A single drop of poison can infect an entire well

Mamdouh AlMuhaini

Published: Updated:

In a lecture at the University of Washington, a professor provided multiple justifications for the current worldwide surge in extremism and terrorism. For instance, he claims that it is a hostile reaction to modernity and Western lifestyles that attack conservative cultures. Another justification can be attributed to the marginalization of millions of young individuals, which forces them to express their psychological frustration by resorting to extremism.

And finally, he cited the classical justification that explains the surge of extremism as a response to Western and American imperialism in particular.

All these shaky justifications serve extremists and give them what they want on a silver platter. Extremists can use these justifications for mobilizing and stirring up millions of young Muslims by playing on their feelings and emphasizing that they are isolated and alienated in a world that does not belong to them.

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They can even claim that they are being subjected to a relentless crusade targeting their religion and culture. These are all half-baked justifications that have been repeated even by Al-Qaeda leader Osama bin Laden in order to give legitimacy to the criminal actions of his organization.

These dangerous justifications dismiss the fact that the real reason behind current developments lies in the prevailing culture of extremism and hatred that creates mentally disturbed characters, such as “Jihadi John” who was seen in videos beheading his victims.

As a matter of fact, suicide bombers and terrorists have always been clear regarding their motives. Many of them have openly revealed what drove them to commit such heinous acts, which is the elimination of all nonbelievers. This has been the main driver of their extremist ideology, and they never attributed it to modernity or imperialism as Western universities arrogantly claim.

Allow me to point out that admitting that the real cause behind terrorism and violence is extremism does not solve the problem; however, it can be considered the first step towards finding a feasible solution to this complex issue in which history plays a fundamental role.

Just like all other civilizations throughout history, there are always different sides to every story, and it is not surprising to say that there is a bright and a dark side to Islamic history. The bright side speaks of a period of stability, coexistence, tolerance, and enlightened thinking as well as impressive figures including leaders, thinkers, doctors, scholars and poets.

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Meanwhile, Islam’s dark history was shaped by extremist preachers, leaders, secularists, and historians driven by corrupt ideologies. Unfortunately, this dark side has overshadowed all the remarkable achievements of the Islamic civilization and erased them from Western minds. New generations have grown up with an inaccurate historical background, which only recalls the dark side of their past.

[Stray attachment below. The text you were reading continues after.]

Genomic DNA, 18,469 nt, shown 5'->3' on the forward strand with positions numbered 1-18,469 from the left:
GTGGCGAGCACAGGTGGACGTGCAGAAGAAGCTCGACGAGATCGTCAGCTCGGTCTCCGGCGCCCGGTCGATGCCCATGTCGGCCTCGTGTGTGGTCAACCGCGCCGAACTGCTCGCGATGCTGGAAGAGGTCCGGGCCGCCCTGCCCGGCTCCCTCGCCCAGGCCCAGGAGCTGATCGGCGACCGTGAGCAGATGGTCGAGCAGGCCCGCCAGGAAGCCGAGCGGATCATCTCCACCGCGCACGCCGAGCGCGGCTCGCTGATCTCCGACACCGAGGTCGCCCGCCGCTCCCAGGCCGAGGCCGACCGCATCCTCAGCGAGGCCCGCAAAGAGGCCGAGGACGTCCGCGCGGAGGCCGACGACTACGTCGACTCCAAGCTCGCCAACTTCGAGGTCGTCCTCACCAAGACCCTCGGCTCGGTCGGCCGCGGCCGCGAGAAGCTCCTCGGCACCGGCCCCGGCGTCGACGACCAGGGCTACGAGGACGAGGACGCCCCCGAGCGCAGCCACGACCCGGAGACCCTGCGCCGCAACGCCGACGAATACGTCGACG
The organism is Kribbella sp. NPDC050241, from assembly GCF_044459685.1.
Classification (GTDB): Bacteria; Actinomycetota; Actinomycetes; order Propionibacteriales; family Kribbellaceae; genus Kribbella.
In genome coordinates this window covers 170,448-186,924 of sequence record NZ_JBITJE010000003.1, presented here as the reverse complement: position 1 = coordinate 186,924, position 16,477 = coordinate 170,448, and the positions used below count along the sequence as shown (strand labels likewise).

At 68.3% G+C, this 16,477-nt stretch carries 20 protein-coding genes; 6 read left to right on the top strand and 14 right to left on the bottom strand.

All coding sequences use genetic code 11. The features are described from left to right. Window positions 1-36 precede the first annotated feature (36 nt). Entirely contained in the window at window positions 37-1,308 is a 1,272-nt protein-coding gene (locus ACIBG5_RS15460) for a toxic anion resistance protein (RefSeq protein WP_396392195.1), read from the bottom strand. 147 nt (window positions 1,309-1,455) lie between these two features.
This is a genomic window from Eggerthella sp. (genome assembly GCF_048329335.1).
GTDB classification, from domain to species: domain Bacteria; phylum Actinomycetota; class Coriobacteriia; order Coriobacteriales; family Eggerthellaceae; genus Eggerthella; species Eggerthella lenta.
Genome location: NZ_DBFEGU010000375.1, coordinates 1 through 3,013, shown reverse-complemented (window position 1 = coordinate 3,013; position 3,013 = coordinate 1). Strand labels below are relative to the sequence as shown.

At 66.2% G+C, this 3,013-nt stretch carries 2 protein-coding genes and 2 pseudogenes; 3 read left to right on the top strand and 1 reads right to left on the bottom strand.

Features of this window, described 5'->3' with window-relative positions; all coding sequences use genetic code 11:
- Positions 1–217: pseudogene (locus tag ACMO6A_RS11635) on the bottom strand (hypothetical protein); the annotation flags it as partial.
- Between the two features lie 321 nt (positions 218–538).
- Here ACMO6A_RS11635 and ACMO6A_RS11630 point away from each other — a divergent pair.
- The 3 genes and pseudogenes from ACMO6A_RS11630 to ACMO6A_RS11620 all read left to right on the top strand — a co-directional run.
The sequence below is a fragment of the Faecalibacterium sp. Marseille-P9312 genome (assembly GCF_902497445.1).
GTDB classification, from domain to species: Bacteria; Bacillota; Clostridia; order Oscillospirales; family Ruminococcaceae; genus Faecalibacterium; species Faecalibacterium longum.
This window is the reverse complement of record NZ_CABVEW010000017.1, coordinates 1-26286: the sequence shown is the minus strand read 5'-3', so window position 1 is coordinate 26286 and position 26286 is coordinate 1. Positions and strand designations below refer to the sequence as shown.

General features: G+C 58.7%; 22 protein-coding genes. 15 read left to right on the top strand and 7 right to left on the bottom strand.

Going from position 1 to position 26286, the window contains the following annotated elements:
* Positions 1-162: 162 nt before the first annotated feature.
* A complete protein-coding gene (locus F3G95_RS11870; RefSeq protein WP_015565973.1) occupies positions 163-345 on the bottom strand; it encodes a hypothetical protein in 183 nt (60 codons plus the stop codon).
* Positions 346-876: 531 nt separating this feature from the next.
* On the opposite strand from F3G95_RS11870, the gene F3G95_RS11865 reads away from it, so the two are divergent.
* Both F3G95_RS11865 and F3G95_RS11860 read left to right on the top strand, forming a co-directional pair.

It is not surprising for these extremists to promote and celebrate Western justifications of the phenomenon of extremism, especially since they have long waged a relentless war on the Islamic and Arab golden age. They have accused celebrated Islamic figures of heresy and deviation, not to mention engaging in character assassination in order to diminish their influence.

Upon examining their motives, we would see that their actions are reasonable and easily justified. These extremists cannot stand to back inspirational figures from Islam’s bright history since that could destroy everything they have worked to achieve.

Muslims have a glorious history of tolerance and enlightenment, and it is our duty to revive and polish this positive image in the minds of younger generations which will enable them to successfully integrate into the modern world, without feeling a sense of guilt or facing identity conflicts.

The aim behind this article is to address the latest commendable measures announced by France to fight extremist associations and centers. All previous measures adopted so far have relied on the same justifications, namely attributing extremism to fear of modernity, and marginalization.

Instead of solving the problem, this has only made matters worse. Instead of witnessing an emergence of Islamic figures influenced by European ideals who are capable of contributing scientifically and intellectually to effectively address the crisis of terrorism, we have come to see preachers, associations and politicians in the largest Western cities that not only promote a culture of hatred and xenophobia, but also badmouth the courageous social and intellectual reforms spearheaded by Saudi Arabia and many other Arab countries.

These dated justifications that were given in the lecture are mere delusions and the real solution lies in getting rid of the culture of extremism, as well as uniting against the political forces that provide extremists with funding to serve their twisted agendas.

On a visit to Sweden with a group of journalists, the imam of a mosque spoke at length about coexistence and how welcome Muslims feel in this hospitable country, but at the end of his speech he poured a small drop of poison into a glass of water, and said: “despite all this, we will remain opponents forever.”

In my opinion, perhaps the most important step to take moving forward is to prevent any poison droplets from infecting the minds of young Muslims.

This article was originally published in, and translated from, Saudi Arabian outlet Asharq Al-Awsat.

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